KEEP IT REAL! As “real” humans, we are are inextricably glued to and cut into various avatarian creatures. There is no separating the real from the unreal, the artificiality from naturalness, constant from variable capital, man from machine. There is no wall, no barrier between the sphere of the real and the virtual – nothing that could shield one side from the effects, the debts, the injuries, the profits, and the power structures of the other.

KEEP IT REAL! This is really unreal, you are unreal, we are unreal. The unreal is real – deal with it! In reality, reality is embarrassingly unreal and the unreal is real. Claiming authenticity is no longer authentic. This is when we find ourselves amidst present paradoxes where theater comes into play. Where the break with reality and the introduction of imagination produces an encounter with the unheard, unseen, unbelievable, and unreal aspects of reality and the reality of the unreal. Where the real irreality and the unreal reality melt into building material for the future. 

So what now? There is room for hope that the manipulability, the unreal of reality, reveals its political and artistic possibility for change. The question is shifted: How can unreality be shaped, programmed, produced, imagined, and manipulated in order to become a more livable and joyful reality for all of us – human and avatarian comrades alike? Our kinship with avatars is not based in the preservation of indubitable origins or the determinable state of things but rather in a view towards future change.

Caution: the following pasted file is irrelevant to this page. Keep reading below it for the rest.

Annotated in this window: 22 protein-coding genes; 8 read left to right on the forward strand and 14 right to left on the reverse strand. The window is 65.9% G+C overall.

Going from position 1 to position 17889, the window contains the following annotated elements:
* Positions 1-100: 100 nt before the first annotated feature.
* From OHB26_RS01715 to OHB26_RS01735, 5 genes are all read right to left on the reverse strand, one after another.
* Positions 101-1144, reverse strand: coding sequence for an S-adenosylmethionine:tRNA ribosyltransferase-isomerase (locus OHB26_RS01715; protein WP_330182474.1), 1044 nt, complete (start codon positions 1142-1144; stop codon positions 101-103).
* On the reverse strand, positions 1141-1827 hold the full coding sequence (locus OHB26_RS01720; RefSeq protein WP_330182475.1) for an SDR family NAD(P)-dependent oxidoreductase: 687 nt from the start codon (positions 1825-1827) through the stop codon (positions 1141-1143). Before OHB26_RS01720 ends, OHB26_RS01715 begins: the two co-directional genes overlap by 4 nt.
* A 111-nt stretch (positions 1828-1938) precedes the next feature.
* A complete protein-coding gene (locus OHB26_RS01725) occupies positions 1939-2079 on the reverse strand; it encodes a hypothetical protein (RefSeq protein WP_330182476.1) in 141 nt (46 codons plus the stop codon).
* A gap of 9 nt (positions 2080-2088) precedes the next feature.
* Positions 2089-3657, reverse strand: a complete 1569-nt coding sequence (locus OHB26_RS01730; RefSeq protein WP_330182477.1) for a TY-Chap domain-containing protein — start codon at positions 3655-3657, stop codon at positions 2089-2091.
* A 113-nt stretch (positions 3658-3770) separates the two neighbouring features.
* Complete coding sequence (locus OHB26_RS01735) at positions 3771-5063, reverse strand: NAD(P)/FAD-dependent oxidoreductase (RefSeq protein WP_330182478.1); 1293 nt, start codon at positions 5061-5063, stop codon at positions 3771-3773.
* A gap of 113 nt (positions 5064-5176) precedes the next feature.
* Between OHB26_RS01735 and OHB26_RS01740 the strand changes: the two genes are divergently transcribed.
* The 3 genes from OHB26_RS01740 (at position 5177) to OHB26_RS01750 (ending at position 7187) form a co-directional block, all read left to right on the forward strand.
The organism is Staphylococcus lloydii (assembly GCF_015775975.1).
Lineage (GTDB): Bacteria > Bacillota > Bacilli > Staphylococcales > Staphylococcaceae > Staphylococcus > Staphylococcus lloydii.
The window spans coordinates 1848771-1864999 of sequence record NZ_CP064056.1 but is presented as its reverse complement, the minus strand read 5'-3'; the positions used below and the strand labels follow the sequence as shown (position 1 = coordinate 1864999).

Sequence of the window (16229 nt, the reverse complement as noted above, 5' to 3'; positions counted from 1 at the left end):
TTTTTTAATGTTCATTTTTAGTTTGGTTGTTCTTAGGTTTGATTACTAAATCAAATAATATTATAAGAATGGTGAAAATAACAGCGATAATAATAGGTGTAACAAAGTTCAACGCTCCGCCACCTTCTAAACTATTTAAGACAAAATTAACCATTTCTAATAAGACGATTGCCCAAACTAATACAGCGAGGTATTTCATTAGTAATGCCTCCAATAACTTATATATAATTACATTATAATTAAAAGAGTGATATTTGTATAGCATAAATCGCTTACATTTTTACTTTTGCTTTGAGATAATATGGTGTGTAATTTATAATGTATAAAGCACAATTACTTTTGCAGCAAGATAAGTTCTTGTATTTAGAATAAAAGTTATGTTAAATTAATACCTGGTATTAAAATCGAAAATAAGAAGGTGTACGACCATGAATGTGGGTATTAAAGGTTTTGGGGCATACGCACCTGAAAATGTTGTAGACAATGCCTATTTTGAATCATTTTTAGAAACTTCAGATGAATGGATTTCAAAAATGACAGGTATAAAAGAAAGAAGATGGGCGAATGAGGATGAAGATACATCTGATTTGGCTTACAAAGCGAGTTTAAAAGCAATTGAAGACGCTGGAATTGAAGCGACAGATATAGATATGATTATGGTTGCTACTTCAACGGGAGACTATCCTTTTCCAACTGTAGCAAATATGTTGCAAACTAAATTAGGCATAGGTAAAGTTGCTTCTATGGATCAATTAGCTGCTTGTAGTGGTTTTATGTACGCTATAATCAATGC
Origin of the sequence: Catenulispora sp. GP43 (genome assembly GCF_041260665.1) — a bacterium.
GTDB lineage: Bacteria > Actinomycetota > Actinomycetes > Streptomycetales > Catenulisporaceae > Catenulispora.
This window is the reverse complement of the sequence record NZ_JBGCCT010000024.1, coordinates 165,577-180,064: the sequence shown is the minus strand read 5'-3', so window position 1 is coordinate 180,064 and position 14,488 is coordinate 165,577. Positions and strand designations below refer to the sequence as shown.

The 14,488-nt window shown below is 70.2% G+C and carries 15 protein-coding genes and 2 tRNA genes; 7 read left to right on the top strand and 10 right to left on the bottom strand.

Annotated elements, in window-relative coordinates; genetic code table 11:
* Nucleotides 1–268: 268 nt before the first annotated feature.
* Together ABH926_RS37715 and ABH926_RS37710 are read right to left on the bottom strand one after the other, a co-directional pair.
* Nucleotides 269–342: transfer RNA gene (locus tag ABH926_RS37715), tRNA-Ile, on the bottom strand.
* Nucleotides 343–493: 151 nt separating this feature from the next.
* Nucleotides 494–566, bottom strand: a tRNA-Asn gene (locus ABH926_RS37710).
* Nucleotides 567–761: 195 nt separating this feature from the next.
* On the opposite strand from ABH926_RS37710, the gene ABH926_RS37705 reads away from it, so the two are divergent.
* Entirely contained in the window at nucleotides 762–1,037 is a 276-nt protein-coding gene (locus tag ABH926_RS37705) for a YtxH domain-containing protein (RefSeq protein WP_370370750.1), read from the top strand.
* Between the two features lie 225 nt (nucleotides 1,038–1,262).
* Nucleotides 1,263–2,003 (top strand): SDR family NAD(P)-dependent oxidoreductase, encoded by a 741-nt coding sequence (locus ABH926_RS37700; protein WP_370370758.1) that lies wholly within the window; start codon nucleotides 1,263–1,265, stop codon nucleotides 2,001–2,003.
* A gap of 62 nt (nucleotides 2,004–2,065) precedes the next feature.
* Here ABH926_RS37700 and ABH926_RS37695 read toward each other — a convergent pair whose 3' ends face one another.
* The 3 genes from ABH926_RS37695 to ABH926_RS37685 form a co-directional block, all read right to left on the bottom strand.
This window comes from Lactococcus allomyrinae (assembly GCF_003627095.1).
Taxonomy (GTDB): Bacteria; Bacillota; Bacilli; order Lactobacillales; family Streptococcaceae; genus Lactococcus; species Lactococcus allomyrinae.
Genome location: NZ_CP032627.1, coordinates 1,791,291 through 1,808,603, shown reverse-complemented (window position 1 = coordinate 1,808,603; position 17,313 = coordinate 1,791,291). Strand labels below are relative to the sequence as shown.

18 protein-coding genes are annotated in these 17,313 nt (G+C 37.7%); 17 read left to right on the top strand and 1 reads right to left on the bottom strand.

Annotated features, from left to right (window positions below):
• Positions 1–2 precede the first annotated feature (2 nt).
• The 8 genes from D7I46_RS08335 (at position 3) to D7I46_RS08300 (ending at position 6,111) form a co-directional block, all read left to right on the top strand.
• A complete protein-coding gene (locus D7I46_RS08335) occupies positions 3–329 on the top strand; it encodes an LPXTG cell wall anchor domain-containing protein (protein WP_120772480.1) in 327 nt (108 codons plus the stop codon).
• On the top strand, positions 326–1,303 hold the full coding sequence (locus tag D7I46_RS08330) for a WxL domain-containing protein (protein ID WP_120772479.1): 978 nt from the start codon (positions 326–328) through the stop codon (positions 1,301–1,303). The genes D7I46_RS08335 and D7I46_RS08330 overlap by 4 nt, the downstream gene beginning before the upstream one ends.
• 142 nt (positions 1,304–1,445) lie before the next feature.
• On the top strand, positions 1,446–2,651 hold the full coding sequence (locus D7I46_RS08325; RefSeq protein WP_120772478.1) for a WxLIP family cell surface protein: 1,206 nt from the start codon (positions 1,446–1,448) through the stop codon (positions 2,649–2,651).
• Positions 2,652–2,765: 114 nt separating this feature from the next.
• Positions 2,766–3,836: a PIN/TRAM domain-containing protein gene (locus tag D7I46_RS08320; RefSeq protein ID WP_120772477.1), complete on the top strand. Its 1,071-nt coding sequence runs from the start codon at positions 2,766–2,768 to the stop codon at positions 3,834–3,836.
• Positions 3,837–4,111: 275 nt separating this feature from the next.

KEEP IT REAL!: That we are not real does not mean we are not effective.

Luise Meier lives and works in Berlin as an independent writer, dramaturge and server. Her book "MRX Maschine" appeared in February 2018 with Matthes & Seitz Berlin.
Idea, concept and design "KEEP IT REAL": @newfrontears. Design and layout: Jürgen Fehrmann / HAU Hebbel am Ufer.